The media thought that might influence conservatives to avoid the Kach/Eckardt ticket, but that didn’t seem true. In fact, all of the Caucus members received an email from several of our conservative freshmen colleagues indicating that they intended to vote for Wade and Addie.

I found the email a little over the top, and actually wrote a response (which I also sent to all of the Caucus members). In my email, I wondered why they felt it necessary to tell me whom they were voting for when it really didn’t matter to me at all.

While this little email flurry was flying back and forth, delegates were calling one another to see where the votes were. I counted nine calls, spread over six days, from different people testing my resolve.

With the backdrop set, we all assembled in our Caucus room at 10 A.M. this morning. Of the 43 Caucus members, 40 showed up prepared to vote. Ken Schisler, who is still a delegate until July 1, chaired the meeting. He had met with the two camps in advance to set the meeting ground rules. Both sides agreed to a nominating speech and a seconding speech, but no candidate speeches.

After a welcome from newly-minted Insurance Commissioner Redmer, the Caucus staff passed out the secret ballots. I had already marked my vote when Del. Bob Costa (R., Anne Arundel) asked if we were going to hear from the candidates.

Del. Schisler reiterated that the prior agreement prevented that, but the same group responsible for the email I referred to earlier all objected at this point. Del. Mike Smiegel (R., Cecil) cited Rules of Order and insisted on a motion to allow the two Leader candidates to speak to the Caucus. Del. Carmen Amedori (R., Carroll) attempted to amend the motion to allow both the Leader AND the Whip candidates to address the group. The amendment failed, but the primary motion passed by a narrow margin.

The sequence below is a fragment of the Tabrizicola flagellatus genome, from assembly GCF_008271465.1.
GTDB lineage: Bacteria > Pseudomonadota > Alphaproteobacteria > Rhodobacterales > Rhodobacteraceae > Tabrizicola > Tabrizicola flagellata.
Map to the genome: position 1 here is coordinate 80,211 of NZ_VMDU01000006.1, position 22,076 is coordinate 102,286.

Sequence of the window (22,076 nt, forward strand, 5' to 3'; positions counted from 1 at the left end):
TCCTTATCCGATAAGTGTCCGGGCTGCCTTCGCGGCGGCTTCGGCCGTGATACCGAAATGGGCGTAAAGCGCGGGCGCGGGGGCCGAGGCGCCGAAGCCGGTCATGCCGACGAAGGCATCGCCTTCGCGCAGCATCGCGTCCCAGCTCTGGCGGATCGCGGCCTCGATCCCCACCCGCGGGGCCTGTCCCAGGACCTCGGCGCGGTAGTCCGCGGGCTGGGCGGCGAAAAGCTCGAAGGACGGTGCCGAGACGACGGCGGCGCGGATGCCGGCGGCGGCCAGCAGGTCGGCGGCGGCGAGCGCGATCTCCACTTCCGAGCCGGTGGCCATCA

George Edwards gave a great speech, addressing many of the concerns raised about his ability to serve as Leader. Wade Kach gave a very good speech thanking Addie Eckardt for joining his ticket, and laying out a program for the Caucus.

I suspect, and have nothing other than intuition to support my theory, that Wade’s supporters had hoped to embarrass George by surprising him with the speech. If that were true, it backfired completely. George gave a great speech, and the applause from around the room was evidence of that success.

The votes were tallied, and the Edwards/O’Donnell team pulled it out in a squeaker. The final official tally was 21-19, but immediately following the vote, some supporters of the losing team suggested a unanimous show of support for our new Leader and Whip. A motion to “certify by acclamation” George Edwards as Leader and Tony O’Donnell as Whip passed with a unanimous vote.

George and Tony are the perfect choice to lead the House Republicans. Between George’s thoughtful manner and Tony’s “bulldog” determination, we’ll have a strong and effective voice in policy debates on the Floor.

The future is bright for the Republican Party in the House of Delegates. We have a great leadership team, we have a number of veteran legislators with outstanding credentials, and we have an ambitious and aggressive group of freshmen eager to make a name for themselves. Additionally, we have a Republican Governor, who is more interested in our opinions than those of the majority.

To my majority party colleagues, I hope they soon find the paddles. They’ll need them as they try to propel their canoe up that Egyptian river, against a tide of popular opinion. The Republican Governor, Senate and House Minority Caucus’ are taking steps immediately to reverse the years of overspending and unaccountability, and Marylanders expect nothing less.